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Publicly Available Published by De Gruyter August 7, 2023

The development of reference measurement procedures to establish metrological traceability

  • Ronda F. Greaves ORCID logo EMAIL logo and Lindsey G. Mackay

Standardisation is the pinnacle of analytical measurement in laboratory medicine, facilitating comparability of patient results over time. The important goal of achieving comparability (via standardisation or harmonisation) for pathology tests has become essential in the twenty first century as we rapidly advance the electronic sharing of data from electronic health records, cloud technology, and mobile devices offered by multiple providers. The outcome is more integrated and personalised healthcare, while the risk of inaction is the clinical misinterpretation of results. Therefore, initiatives to contribute to standardisation across a broader set of clinical measurands to promote agreement are important for laboratory medicine.

In this special issue of Clinical Chemistry and Laboratory Medicine a collation of six methodology papers describing developed candidate reference measurement procedures (RMP)s (and also one opinion paper) are presented for publication [1], [2], [3], [4], [5], [6], [7]. The papers reported in this issue are all from Roche Diagnostics. We congratulate Roche on this initiative to address the need for a greater number of Systeme International (SI)-traceable RMPs for small molecules. The papers present single analyte isotope dilution mass spectrometry (ID-LC-MS/MS) methods for the quantification of aldosterone, lamotrigine, gabapentin, methotrexate, levetiracetam and topiramate, in human serum and plasma. Often, from a workflow and green perspective, an ideal situation would be to have multianalyte methods available [8]. However, these methods are presumably designed for use within Roche to allow the authors to claim traceability to SI, in line with ISO 15193:2009, and as such they are fit for their intended purpose [9].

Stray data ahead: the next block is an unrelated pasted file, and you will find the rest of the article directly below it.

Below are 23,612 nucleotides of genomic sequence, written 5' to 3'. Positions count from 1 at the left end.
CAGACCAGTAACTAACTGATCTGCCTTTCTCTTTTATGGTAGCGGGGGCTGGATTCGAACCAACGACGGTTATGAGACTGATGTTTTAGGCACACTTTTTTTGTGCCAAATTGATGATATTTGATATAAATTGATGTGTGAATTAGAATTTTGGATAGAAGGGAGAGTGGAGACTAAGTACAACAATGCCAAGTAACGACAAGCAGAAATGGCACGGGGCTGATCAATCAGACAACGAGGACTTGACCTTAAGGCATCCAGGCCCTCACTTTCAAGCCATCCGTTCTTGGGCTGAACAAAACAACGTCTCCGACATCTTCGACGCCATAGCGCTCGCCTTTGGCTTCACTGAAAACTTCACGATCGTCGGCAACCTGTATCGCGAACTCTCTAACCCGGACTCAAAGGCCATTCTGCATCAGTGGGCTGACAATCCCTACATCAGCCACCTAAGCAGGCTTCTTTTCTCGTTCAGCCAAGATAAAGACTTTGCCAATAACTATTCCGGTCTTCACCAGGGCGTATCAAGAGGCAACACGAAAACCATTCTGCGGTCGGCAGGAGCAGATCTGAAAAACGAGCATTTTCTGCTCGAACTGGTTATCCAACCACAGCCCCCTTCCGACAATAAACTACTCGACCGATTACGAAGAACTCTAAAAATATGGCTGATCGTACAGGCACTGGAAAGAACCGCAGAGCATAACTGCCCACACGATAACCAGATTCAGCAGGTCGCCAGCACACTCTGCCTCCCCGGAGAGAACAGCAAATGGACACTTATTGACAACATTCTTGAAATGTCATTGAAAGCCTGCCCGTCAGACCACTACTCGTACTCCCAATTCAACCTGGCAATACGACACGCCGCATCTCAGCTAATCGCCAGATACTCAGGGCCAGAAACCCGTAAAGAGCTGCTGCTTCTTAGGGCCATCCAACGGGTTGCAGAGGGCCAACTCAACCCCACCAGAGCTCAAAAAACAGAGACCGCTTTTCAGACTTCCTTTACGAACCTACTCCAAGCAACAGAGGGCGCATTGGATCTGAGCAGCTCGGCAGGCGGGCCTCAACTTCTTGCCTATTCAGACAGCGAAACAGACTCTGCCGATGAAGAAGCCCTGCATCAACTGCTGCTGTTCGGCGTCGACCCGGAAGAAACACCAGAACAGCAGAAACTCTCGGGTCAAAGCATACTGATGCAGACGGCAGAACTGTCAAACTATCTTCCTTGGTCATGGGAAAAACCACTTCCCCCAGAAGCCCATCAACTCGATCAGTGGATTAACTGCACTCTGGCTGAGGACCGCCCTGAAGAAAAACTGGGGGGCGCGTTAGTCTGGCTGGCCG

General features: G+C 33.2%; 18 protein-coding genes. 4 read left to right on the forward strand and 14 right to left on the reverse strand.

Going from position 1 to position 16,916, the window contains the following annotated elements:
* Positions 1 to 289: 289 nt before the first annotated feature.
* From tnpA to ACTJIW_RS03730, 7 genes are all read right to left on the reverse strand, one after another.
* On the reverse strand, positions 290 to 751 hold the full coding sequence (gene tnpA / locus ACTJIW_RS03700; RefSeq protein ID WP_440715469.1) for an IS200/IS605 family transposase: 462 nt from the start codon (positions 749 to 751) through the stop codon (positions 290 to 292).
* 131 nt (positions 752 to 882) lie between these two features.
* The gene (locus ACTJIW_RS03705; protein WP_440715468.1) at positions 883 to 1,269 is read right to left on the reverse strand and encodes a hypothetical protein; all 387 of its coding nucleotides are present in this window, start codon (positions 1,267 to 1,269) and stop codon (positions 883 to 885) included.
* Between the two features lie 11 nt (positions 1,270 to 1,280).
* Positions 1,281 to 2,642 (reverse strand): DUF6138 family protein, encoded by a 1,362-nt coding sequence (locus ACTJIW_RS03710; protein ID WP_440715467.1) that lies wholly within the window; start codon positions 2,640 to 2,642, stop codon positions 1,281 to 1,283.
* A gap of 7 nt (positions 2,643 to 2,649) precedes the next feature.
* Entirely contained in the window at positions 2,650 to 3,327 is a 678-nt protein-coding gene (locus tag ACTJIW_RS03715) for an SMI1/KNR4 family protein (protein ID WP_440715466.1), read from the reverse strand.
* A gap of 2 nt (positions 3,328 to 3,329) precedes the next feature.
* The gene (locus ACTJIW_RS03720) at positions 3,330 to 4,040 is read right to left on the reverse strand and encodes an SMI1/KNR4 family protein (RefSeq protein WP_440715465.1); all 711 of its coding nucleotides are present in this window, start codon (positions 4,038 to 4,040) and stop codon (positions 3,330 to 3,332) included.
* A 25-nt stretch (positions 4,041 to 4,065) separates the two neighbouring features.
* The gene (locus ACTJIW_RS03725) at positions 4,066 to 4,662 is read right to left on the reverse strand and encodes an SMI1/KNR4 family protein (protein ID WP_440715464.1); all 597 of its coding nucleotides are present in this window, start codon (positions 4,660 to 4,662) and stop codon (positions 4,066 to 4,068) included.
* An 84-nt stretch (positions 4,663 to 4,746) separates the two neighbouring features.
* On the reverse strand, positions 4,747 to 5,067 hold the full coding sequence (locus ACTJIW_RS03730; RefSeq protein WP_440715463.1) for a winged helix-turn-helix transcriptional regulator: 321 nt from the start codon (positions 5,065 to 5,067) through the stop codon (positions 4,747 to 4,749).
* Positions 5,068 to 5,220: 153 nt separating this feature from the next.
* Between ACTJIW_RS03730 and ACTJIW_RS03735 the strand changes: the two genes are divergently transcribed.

A critical factor in achieving SI-traceability is the availability of appropriate pure organic calibration materials with SI-traceable assigned purity values. The papers in this special issue utilise the technique of quantitative nuclear magnetic resonance (qNMR) spectroscopy to value assign commercial pure materials in order to provide SI-traceable calibrants for the traceability chains for each measurand. It is pleasing to see the application of this technique, as it can potentially provide SI-traceable values when appropriately applied. In the technique of qNMR, the internal standard is actually the calibrant and its SI traceability is critical. The importance of the internal standard in this role is not always explicitly acknowledged in the publications. qNMR can also produce biased purity value estimates when each application of qNMR is not carefully assessed. For the qNMR methods used to assign the calibrants in the candidate RMPs, a single resonance and set of conditions is provided to support the measurement uncertainties associated with the determined purity values. The claimed uncertainty values are equivalent to world best practice, which would typically require rigorous validation of the qNMR approach. We refer the reader to recent literature on the application of qNMR in a metrological manner that describes its best practice application [10], [11], [12].

The measurement uncertainties associated with RMPs are important with respect to ensuring they are appropriately assessed and fit for clinical purpose [13]. ISO 15193:2009 section 4.16 quotes “systematic assessment of factors influencing the result” [9] and the rigour of this helps to define a good RMP that will be robust and effective [14]. The aim is to eliminate biases [9] and whilst it can be suggested that the bias associated with a measurement procedure can be nil [3], in practice this is difficult to achieve and the sole assessment of the bias associated with the reference material (RM) may be insufficient. Additional components of the RMP would typically be assessed to encompass all possible bias factors. Such assessments of bias estimates should be included (or corrected for) in uncertainty budgets.